Ion channels as convergence points in the pathology of pulmonary arterial hypertension.

Biochemical Society transactions 49:4 (2021) 1855-1865

Authors:

Thibault RH Jouen-Tachoire, Stephen J Tucker, Paolo Tammaro

Abstract:

Pulmonary arterial hypertension (PAH) is a fatal disease of the cardiopulmonary system that lacks curative treatments. The main pathological event in PAH is elevated vascular resistance in the pulmonary circulation, caused by abnormal vasoconstriction and vascular remodelling. Ion channels are key determinants of vascular smooth muscle tone and homeostasis, and four PAH channelopathies (KCNK3, ABCC8, KCNA5, TRPC6) have been identified so far. However, the contribution of ion channels in other forms of PAH, which account for the majority of PAH patients, has been less well characterised. Here we reason that a variety of triggers of PAH (e.g. BMPR2 mutations, hypoxia, anorectic drugs) that impact channel function may contribute to the onset of the disease. We review the molecular mechanisms by which these 'extrinsic' factors converge on ion channels and provoke their dysregulation to promote the development of PAH. Ion channels of the pulmonary vasculature are therefore promising therapeutic targets because of the modulation they provide to both vasomotor tone and proliferation of arterial smooth muscle cells.

Water Nanoconfined in a Hydrophobic Pore: MD Simulations and Water Models

(2021)

Authors:

Charlotte Lynch, Gianni Klesse, Shanlin Rao, Stephen Tucker, Mark Sansom

Abstract:

Water molecules within biological ion channels are in a nano-confined environment and therefore exhibit novel behaviours which differ from that of bulk water. Here, we investigate the phenomenon of hydrophobic gating, the process by which a nanopore may spontaneously de-wet to form a ‘vapour lock’ if the pore is sufficiently hydrophobic and/or narrow. Notably, this occurs without steric occlusion of the pore. Using molecular dynamics simulations with both additive and polarisable (AMOEBA) force fields, we investigate this wetting/de-wetting behaviour in the TMEM175 ion channel. We examine how a range of rigid fixed-charge (i.e. additive) and polarisable water models affect wetting/de-wetting in both the wild-type structure and in mutants chosen to cover a range of nanopore radii and pore-lining hydrophobicities. Crucially, we find that the rigid fixed-charge water models lead to similar wetting/de-wetting behaviours, but that the polarisable water model resulted in an increased wettability of the hydrophobic gating region of the pore. This has significant implications for molecular simulations of nano-confined water, as it implies that polarisability may need to be included if we are to gain detailed mechanistic insights into wetting/de-wetting processes. These findings are of importance for the design of functionalised biomimetic nanopores (for e.g. sensing or desalination), as well as for furthering our understanding of the mechanistic processes underlying biological ion channel function.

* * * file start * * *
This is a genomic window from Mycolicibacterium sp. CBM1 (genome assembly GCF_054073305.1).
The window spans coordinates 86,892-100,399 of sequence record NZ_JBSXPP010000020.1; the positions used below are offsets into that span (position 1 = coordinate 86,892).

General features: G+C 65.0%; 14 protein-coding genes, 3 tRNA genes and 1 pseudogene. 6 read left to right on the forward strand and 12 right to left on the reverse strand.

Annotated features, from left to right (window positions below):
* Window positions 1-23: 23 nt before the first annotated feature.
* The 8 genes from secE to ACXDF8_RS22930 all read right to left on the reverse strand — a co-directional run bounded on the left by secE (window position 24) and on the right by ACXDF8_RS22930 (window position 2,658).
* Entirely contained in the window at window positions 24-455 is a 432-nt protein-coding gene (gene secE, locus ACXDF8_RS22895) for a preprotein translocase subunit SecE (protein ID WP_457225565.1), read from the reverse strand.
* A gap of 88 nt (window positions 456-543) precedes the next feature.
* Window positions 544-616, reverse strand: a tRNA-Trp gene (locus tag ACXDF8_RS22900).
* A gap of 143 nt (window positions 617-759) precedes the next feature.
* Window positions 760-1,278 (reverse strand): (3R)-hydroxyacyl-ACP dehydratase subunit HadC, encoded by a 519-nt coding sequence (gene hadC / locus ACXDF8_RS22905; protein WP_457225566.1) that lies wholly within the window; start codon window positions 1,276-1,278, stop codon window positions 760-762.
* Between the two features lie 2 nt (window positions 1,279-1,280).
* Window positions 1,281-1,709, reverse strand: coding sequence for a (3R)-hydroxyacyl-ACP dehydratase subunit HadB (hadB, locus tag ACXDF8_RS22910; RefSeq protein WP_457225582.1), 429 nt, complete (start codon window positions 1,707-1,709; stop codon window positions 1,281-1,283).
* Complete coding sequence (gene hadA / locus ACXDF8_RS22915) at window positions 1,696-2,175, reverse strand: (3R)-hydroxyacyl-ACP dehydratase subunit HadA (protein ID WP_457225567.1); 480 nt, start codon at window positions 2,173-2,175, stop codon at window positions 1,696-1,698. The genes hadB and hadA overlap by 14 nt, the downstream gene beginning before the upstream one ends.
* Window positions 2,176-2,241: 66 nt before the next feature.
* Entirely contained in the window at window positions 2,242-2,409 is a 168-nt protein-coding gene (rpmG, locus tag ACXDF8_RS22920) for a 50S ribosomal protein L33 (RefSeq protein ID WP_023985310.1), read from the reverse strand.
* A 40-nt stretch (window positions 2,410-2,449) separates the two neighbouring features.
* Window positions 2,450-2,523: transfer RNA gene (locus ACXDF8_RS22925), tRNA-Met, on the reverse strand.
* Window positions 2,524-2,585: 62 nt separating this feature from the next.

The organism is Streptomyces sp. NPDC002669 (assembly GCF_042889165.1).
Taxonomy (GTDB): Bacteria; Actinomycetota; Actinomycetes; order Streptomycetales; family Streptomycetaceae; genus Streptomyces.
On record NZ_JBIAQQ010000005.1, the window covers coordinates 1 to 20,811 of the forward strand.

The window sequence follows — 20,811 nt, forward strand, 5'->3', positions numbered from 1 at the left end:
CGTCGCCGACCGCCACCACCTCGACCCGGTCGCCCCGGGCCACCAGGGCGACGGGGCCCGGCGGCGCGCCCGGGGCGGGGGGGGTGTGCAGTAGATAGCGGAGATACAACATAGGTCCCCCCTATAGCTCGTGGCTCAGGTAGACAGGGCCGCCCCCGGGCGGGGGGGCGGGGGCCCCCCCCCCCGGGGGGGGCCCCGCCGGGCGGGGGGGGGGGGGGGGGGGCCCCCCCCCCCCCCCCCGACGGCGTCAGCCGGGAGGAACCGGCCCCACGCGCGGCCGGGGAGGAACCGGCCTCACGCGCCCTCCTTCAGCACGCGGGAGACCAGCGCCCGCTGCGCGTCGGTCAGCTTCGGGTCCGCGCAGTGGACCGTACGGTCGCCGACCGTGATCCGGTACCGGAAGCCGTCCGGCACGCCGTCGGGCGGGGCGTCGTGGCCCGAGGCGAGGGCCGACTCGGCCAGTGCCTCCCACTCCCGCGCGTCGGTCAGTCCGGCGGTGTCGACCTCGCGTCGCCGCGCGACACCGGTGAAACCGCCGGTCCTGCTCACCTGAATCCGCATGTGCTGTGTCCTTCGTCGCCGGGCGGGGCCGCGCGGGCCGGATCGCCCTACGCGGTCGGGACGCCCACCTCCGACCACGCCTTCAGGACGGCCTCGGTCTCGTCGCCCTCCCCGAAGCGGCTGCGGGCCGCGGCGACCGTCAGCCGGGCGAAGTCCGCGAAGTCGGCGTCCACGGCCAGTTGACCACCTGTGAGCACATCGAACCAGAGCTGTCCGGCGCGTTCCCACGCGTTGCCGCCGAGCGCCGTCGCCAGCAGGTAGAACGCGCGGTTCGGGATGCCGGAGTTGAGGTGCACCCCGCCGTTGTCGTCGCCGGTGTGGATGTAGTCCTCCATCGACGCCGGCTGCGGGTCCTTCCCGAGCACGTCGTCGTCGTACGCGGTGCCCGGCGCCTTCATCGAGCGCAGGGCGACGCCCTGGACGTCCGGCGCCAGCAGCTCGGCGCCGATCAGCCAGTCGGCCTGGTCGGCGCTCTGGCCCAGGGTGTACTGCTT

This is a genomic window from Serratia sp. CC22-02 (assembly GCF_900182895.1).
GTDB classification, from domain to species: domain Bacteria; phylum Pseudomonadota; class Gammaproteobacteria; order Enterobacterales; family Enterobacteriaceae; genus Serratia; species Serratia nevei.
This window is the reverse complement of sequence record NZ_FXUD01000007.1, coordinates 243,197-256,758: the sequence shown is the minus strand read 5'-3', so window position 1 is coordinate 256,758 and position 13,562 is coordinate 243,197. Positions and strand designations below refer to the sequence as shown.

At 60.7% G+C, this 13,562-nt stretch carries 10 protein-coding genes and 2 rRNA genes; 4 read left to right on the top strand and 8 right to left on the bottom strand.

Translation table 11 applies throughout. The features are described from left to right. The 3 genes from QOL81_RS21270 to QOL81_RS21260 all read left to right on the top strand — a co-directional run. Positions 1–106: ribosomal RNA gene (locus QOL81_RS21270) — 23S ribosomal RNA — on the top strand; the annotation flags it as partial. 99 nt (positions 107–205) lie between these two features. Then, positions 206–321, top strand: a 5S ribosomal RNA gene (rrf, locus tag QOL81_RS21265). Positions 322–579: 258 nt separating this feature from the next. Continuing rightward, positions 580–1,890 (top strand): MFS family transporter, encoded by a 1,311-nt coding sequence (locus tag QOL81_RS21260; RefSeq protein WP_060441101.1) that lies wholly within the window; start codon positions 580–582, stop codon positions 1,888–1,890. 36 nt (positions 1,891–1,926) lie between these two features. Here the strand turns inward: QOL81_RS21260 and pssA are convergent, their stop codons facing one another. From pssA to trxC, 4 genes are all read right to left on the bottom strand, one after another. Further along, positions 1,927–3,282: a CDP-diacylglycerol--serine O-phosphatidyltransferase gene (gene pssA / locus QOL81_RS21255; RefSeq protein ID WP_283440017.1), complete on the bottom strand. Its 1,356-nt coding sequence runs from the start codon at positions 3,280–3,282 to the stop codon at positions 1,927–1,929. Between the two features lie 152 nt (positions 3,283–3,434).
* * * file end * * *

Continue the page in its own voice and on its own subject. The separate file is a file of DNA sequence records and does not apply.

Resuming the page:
Effects of Ionic Strength on Gating and Permeation of TREK-2 K2P channels

(2021)

Authors:

Linus Conrad, Peter Proks, Stephen Tucker

Abstract:

In addition to the classical voltage-dependent behavior mediated by voltage-sensing-domains (VSD), a growing number of voltage-dependent gating behaviors are being described in ion channels that lack canonical VSDs. A common thread in their mechanism of action is the contribution of the permeating ion to this voltage sensing process. The polymodal K2P K + channel TREK2 responds to membrane voltage through a gating process that is mediated by the interaction of K + with its selectivity filter. Recently, we have found that this action can be modulated by small molecule agonists (e.g. BL1249) which appear to have an electrostatic influence on K + binding within the inner cavity and produce an increase in the single-channel conductance of TREK-2 channels. Here, we directly probed this K + -dependent gating process by recording both macroscopic and single-channel currents of TREK-2 in the presence of high concentrations of internal K + . Surprisingly we found that the channel is inhibited by high internal K + concentrations and that this is mediated by the concomitant increase in ionic-strength. However, we were still able to determine that the increase in single channel conductance in the presence of BL1249 was blunted in high ionic-strength, whilst its activatory effect (on channel open probability) persisted. These effects are consistent with an electrostatic mechanism of action of negatively charged activators such as BL1249 on permeation, but also suggest that their influence on channel gating is more complex.